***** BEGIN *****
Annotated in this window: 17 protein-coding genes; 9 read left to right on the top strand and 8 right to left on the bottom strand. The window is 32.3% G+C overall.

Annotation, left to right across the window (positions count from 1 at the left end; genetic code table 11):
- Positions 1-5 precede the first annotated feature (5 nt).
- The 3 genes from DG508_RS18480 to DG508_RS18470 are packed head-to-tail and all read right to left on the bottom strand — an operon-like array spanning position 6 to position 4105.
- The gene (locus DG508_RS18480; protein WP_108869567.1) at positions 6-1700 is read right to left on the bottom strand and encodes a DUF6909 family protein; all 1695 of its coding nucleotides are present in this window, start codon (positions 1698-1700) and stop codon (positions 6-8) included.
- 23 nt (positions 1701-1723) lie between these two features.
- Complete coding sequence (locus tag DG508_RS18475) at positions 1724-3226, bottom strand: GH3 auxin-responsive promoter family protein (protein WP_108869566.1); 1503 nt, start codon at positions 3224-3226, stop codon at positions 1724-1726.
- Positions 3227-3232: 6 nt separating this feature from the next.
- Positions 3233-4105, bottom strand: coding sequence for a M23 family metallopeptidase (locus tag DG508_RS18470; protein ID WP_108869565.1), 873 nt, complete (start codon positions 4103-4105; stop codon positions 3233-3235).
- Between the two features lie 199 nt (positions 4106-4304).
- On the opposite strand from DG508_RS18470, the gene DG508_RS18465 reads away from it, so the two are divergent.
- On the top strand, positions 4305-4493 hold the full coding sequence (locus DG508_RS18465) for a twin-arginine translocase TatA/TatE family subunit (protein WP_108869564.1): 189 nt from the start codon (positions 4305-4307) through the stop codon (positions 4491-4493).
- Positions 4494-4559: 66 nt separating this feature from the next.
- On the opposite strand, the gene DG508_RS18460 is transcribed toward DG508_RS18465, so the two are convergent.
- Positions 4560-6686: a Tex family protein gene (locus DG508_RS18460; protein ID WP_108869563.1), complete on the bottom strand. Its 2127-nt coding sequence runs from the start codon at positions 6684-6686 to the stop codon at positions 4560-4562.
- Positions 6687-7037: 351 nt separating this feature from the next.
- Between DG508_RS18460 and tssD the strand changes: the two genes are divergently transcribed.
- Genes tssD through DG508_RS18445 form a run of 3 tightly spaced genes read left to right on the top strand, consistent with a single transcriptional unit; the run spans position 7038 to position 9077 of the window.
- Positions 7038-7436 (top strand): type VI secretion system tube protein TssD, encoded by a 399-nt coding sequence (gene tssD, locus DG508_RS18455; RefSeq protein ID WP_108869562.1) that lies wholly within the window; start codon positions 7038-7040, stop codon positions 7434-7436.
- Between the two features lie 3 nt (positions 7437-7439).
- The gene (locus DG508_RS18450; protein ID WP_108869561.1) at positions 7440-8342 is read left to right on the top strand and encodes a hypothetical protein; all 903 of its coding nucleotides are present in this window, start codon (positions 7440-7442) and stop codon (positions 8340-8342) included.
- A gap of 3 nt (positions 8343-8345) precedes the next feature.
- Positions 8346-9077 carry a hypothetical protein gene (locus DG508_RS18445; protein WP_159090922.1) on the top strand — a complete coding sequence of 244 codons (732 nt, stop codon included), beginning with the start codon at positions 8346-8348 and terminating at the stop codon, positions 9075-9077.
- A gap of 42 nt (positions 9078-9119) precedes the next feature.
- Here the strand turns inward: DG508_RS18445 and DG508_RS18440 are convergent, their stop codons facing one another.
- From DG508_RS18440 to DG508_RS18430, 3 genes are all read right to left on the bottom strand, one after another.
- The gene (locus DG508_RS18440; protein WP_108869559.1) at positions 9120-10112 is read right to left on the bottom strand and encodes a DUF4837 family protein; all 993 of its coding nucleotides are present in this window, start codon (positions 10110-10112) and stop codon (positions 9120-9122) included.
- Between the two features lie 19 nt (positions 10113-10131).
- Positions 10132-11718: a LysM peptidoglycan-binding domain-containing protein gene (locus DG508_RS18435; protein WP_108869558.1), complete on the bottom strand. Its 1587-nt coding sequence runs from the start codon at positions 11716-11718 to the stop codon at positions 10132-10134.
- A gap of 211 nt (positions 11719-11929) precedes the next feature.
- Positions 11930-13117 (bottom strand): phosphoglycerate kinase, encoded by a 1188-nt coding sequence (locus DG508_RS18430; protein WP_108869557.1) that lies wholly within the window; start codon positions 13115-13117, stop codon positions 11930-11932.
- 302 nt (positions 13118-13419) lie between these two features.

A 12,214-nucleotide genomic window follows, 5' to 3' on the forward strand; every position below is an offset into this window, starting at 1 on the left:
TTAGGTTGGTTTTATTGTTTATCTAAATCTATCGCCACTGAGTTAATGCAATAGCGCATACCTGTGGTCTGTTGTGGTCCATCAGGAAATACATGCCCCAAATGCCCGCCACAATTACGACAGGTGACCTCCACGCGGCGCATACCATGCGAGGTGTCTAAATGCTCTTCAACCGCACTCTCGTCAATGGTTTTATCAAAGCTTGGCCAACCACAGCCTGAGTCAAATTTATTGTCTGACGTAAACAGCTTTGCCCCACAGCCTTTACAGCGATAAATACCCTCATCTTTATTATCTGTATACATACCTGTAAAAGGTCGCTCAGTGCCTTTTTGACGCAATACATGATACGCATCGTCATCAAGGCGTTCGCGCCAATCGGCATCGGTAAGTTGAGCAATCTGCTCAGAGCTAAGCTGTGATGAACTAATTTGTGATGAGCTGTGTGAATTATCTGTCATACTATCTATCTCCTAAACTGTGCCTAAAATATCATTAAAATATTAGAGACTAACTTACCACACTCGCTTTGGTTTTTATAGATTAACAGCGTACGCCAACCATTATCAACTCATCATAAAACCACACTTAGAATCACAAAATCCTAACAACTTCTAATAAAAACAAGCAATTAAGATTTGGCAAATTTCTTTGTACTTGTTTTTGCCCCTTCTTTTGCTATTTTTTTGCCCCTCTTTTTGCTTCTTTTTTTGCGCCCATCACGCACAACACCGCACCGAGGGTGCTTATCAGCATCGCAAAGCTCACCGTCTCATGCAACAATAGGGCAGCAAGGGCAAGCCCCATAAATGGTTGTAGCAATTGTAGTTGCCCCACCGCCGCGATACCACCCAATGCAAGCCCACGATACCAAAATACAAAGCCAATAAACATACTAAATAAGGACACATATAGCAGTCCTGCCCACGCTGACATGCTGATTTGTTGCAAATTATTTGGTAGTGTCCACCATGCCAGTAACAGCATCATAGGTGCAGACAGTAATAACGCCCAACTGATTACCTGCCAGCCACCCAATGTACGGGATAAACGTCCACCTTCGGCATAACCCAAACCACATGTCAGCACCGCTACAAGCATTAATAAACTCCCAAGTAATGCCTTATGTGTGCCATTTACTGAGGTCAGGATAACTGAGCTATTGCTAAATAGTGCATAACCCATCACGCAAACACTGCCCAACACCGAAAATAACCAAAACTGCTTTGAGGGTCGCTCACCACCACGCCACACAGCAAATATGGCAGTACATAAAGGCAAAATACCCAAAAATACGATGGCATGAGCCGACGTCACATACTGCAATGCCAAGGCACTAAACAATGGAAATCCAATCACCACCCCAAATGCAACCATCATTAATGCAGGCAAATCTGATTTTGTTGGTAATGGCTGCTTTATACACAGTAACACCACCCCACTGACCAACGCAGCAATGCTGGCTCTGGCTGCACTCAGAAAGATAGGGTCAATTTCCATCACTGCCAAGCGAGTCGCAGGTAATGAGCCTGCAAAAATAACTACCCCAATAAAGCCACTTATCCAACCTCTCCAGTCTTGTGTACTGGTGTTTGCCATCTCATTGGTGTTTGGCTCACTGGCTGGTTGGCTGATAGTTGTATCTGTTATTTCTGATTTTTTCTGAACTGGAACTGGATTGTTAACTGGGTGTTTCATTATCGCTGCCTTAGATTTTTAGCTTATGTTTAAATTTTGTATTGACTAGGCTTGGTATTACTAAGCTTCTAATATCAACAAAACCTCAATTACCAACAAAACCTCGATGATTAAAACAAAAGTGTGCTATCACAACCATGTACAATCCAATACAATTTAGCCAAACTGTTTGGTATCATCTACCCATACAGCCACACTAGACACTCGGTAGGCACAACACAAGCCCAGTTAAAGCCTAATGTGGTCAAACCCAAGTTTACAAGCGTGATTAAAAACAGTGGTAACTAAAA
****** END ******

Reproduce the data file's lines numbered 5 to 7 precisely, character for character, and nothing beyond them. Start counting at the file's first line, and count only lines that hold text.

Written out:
- The gene (locus DG508_RS18480; protein WP_108869567.1) at positions 6-1700 is read right to left on the bottom strand and encodes a DUF6909 family protein; all 1695 of its coding nucleotides are present in this window, start codon (positions 1698-1700) and stop codon (positions 6-8) included.
- 23 nt (positions 1701-1723) lie between these two features.
- Complete coding sequence (locus tag DG508_RS18475) at positions 1724-3226, bottom strand: GH3 auxin-responsive promoter family protein (protein WP_108869566.1); 1503 nt, start codon at positions 3224-3226, stop codon at positions 1724-1726.